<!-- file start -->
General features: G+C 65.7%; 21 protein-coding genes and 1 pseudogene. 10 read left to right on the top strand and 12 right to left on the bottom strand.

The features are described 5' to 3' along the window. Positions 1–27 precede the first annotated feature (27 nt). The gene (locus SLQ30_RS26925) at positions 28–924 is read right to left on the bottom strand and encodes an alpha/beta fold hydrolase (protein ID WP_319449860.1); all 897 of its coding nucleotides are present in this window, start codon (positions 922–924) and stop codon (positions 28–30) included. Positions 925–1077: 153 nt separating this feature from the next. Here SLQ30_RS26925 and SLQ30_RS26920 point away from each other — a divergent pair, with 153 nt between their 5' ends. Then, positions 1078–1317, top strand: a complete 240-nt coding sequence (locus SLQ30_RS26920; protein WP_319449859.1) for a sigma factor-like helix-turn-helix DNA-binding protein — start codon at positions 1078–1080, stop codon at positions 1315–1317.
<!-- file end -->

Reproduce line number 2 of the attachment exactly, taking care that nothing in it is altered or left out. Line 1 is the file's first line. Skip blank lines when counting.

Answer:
The features are described 5' to 3' along the window. Positions 1–27 precede the first annotated feature (27 nt). The gene (locus SLQ30_RS26925) at positions 28–924 is read right to left on the bottom strand and encodes an alpha/beta fold hydrolase (protein ID WP_319449860.1); all 897 of its coding nucleotides are present in this window, start codon (positions 922–924) and stop codon (positions 28–30) included. Positions 925–1077: 153 nt separating this feature from the next. Here SLQ30_RS26925 and SLQ30_RS26920 point away from each other — a divergent pair, with 153 nt between their 5' ends. Then, positions 1078–1317, top strand: a complete 240-nt coding sequence (locus SLQ30_RS26920; protein WP_319449859.1) for a sigma factor-like helix-turn-helix DNA-binding protein — start codon at positions 1078–1080, stop codon at positions 1315–1317.